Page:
Subsurface infrastructure finishes soon
Something you don’t hear much about these days is anything having to do with massive civil infrastructure projects at no extra cost to the local taxpayer. But that’s exactly what has happened in Nehalem with the Nehalem Bay Wastewater Agency’s (NBWA) new sewer force main project, which is in its final stages of completion.
By Brian Cameron
The project itself consists of running a new sewage transfer line from downtown Nehalem to Lagoon-B at the wastewater treatment plant out on Tideland road. Though there is still the ability to utilize the old line, the new one, which measures at 18 inches in diameter and roughly 1,550 feet long, is certainly something to behold. Running 55 feet below the Nehalem River the new sewer force main line transfers waste by means of pumping stations and compressors all the way across the river and to the treatment plant.
“It’s not the flashiest of projects but it has definitely been quite the undertaking,” said NBWA’s Manager Bruce Halverson. “All we have left to do is some light landscaping, paving and sidewalk reconstruction.”
What makes the force main project truly astounding though, and one that might raise a few brows is the fact that the NBWA did it without having to raise sewer rates for their customers.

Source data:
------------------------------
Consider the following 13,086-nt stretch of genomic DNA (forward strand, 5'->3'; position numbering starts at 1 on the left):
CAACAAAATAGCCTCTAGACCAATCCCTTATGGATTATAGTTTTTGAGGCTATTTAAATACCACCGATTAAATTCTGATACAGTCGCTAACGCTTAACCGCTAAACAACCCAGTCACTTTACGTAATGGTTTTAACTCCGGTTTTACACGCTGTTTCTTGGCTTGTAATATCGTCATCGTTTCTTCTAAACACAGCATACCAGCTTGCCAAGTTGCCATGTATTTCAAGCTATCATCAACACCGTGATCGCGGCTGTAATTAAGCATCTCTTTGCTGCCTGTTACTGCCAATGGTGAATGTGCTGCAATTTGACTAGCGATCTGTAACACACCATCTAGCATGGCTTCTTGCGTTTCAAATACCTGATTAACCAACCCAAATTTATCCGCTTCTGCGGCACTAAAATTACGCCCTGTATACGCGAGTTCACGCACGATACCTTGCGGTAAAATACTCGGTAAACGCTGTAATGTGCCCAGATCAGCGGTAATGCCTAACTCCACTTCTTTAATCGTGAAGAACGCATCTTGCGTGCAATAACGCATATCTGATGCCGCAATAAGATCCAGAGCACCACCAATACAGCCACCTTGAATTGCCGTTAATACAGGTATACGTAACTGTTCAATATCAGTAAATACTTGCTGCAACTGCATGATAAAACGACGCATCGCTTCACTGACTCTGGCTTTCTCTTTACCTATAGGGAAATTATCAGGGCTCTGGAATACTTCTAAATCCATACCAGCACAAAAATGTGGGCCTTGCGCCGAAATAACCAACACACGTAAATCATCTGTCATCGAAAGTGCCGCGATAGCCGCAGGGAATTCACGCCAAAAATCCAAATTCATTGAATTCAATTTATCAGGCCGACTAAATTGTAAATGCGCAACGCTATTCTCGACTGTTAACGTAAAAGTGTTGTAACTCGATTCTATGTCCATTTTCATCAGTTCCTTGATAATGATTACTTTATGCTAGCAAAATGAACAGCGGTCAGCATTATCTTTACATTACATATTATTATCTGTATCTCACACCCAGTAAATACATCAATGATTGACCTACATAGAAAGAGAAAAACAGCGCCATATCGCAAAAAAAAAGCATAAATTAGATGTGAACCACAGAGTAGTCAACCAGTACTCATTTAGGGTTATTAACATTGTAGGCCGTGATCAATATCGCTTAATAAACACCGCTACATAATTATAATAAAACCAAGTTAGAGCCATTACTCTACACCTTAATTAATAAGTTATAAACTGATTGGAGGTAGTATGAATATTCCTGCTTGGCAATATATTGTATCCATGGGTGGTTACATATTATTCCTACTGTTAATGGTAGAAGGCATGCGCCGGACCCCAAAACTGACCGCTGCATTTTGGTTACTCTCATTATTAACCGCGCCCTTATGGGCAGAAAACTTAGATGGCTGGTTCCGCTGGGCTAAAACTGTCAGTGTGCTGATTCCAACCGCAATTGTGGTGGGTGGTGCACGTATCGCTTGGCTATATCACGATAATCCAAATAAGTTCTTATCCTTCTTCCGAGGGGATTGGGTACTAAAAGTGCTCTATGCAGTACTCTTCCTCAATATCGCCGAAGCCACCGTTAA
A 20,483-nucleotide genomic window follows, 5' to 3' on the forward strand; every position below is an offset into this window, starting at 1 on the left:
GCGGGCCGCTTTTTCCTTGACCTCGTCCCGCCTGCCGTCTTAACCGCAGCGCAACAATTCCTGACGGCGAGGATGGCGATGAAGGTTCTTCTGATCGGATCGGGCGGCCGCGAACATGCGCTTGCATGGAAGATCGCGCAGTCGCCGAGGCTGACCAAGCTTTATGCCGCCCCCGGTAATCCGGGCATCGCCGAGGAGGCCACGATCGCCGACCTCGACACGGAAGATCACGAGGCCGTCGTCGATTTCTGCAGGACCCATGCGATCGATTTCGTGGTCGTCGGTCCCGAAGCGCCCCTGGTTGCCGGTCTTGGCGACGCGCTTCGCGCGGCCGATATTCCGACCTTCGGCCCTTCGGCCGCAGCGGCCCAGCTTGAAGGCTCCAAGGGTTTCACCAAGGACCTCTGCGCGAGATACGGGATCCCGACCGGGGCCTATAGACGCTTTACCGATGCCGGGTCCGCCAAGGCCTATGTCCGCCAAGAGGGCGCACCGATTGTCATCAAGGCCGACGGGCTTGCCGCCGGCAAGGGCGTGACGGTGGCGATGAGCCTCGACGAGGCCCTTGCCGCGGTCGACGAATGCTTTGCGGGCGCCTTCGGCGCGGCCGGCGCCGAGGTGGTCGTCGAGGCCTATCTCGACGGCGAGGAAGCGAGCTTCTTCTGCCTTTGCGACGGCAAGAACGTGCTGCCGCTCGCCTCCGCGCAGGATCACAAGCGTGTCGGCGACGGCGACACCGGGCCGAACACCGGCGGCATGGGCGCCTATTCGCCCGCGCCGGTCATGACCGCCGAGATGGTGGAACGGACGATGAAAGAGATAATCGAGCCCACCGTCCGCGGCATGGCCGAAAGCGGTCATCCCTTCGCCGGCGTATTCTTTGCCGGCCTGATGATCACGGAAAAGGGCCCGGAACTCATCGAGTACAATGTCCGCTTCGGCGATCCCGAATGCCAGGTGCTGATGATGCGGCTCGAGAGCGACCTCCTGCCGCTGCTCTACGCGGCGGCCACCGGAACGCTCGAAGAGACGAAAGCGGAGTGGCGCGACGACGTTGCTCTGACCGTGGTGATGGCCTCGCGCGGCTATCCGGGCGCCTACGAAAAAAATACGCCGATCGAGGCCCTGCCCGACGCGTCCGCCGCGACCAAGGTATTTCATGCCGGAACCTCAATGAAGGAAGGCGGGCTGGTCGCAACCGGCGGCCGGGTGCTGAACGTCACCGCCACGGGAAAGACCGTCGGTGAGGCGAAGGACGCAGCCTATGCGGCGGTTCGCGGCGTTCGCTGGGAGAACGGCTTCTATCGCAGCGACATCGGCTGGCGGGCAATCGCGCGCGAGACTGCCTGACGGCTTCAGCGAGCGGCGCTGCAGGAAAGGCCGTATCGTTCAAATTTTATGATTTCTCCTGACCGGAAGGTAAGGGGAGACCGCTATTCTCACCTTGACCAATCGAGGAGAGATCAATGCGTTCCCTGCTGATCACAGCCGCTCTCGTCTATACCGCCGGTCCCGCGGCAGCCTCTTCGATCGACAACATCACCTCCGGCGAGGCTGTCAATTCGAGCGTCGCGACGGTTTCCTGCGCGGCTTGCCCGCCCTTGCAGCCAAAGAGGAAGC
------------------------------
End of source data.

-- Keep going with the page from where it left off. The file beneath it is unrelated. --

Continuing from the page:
“We did it the old fashioned way,” Halverson said. “We saved our money and we paid for it.”
By careful budgeting the NBWA was able to set away $1.8 million in order to pay for the project outright.
“The NBWA was able to plan this project, have it engineered which included various coring testing in Nehalem, at the plant and in the river itself, as well as completed construction without having to acquire loans, bonds or grants, or raising our rates or fees.” Halverson said.
They found a local Salem area contractor, Emery and Sons, to do the project and got going as soon as they could.
“The contractors had our best interests in mind,” Halverson said. “They cared for the locals here in Nehalem and did everything they could to keep everything going smooth.”
In addition to Emery and Sons the NBWA also used a company called Armadillo to facilitate the Horizontal Directional Drilling (HDD) who utilized a “Jack and Bore” method to drill under the highway. In order for the project to even happen was to have a 16 inch PVC pipe run from the office downtown to Eighth Street, then was connected to a 16 inch PVC in order to make the 55 foot subterranean dive under the river.
It’s not every day a large project such as a force main can be accomplished without leveraging funding from customers over a planned time period, to do so with no additional rate hikes or extra fees is almost unheard of in today’s civil fiscal climate. The current new line now runs directly from the Administration building in downtown Nehalem, up Tohl road till around Eight Street and then dives down the 55 feet where it then spans the riverbed to the treatment plant about a quarter mile away.